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Published: February 18th 2021
Well… This month’s missive begins with mixed feelings. It has been related to us that within the village (outside of the children who universally call us “teacher”, whether we teach them or not) we are now generally referred to, obviously in Laos, as Grandma and Grandpa falang (foreigner). Whilst such titles reflect poorly on our aging you do have to bear in mind that elders are very much respected here in Laos and so, maybe, it’s simply an honourific term of endearment. That’s what we’re choosing to believe.
Anyway, the decrepits are well known for their alcohol consumption and the bankside New Year celebrations didn’t change that opinion as, following one Lao Lao shot too many, 3a.m. saw me hauling my sodden muddy self onto terra ferma after an unplanned venture into the river. Of course I’ve already waxed lyrical about the locals’ penchant for such refreshment, but where does their consumption actually sit amidst the rest of Asia? Judged in terms of litres of alcohol per capita they come a lack luster joint 6th
along with Japan (another lowly surprise to us) below South Korea, Vietnam, Thailand, Mongolia and China. Restrict the intake to beer only though and they
jump up to fourth. Nevertheless – and here I’ve failed to find any published data to support or otherwise – among the women folk I’d suggest they’d come out tops. There aren’t many countries, anywhere, outside of Laos, where women indulge as heartily as men. Again I’d guess that this reflects the large number of matriarchal-led families.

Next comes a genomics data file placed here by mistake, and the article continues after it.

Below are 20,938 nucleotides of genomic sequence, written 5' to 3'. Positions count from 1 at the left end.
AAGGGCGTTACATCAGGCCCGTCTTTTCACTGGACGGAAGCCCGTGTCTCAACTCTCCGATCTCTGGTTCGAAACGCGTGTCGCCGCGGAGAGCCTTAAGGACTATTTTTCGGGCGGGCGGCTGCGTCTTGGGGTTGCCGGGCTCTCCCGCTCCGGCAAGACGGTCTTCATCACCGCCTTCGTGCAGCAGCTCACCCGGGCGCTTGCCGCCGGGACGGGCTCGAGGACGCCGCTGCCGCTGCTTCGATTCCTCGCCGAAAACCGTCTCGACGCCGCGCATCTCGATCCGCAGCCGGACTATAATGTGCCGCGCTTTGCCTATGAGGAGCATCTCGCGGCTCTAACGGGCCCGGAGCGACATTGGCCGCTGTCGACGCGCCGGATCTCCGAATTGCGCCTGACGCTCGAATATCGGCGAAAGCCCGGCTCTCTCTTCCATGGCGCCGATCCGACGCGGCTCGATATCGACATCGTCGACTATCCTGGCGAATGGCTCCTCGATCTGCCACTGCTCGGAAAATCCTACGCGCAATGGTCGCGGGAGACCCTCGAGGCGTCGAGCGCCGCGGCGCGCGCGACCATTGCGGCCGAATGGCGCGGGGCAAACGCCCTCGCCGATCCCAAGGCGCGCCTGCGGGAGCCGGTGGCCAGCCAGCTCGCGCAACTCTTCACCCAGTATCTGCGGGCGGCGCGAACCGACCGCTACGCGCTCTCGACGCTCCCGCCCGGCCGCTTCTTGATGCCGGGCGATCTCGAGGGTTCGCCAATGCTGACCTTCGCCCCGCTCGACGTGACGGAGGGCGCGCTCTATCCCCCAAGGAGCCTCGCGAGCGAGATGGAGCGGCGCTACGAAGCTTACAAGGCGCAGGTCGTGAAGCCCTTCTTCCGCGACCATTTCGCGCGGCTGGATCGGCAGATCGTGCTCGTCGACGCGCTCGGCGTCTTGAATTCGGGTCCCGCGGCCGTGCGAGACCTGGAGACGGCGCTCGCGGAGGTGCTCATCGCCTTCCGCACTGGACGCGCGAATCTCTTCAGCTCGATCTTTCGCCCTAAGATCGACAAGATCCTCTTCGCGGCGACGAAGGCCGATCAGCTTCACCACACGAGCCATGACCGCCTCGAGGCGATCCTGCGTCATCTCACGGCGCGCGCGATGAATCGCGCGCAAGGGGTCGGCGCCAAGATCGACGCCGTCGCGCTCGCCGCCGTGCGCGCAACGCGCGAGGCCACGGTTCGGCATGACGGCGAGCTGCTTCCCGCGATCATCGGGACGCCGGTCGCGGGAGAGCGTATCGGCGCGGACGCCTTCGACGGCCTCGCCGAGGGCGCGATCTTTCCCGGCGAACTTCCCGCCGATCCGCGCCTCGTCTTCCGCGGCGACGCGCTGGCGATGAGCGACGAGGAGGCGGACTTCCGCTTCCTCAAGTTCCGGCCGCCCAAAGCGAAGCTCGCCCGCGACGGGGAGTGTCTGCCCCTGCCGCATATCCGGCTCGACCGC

So, what about other vices?
In Laos male cigarette smokers outnumber women inhalers by something approaching ten to one. Although among the many ethnic minorities where smoking is predominantly limited to huge self-rolled cheroots (e.g. the Ta Oye or Suay) or monstrous bamboo pipes (e.g. the Katu) the women (and girls) are the main practitioners. Visiting our friend Somphone’s home in the Katu village of Ban Kok Phoung Mai our first exposure to the latter was upon meeting his wonderful mum who was rarely without her charcoal-laden bong. And here I qualify. Whilst the structure certainly is a bong – the locally grown tobacco sitting atop glowing coals before its smoke is sucked through a sugary water-containing reservoir and up into the length of bamboo – it is not (typically) employed for other herbal substitutes. Anyway, the second encounter was far
more surreal: a young girl of maybe six years in age walking along a lane contentedly sucking on her pipe that extended from mouth to knee. Indeed I found this article in the South East Asia Globe (Southeastasiaglobe.com): “The Laotian tribes who smoke before they can walk”. The focus of the piece was actually our stomping ground, the Bolaven Plateau: a 6000 sq. km basaltic volcanic projection that, like a vast fertile stump, rises to some 1350 metres just east of us here at Tad Lo. It is also where Somphone’s (and Sivalay’s, we didn’t realise they were neighbours) village is located. I’ll need to chat with one of them to ascertain whether non-weened babes do indeed enjoy a puff, but clearly they start at an incredibly young age.
Gambling. I believe this (under article 76 of the Laos Penal Code) to be technically illegal, yet mighty popular it is. There is the twice weekly lottery that is hardly hidden with women sitting out on the streets behind tiny tables on draw days waiting to record your inspired selections – there is much weight placed on your previous night’s dreams. To win first prize you would predict 5 ordered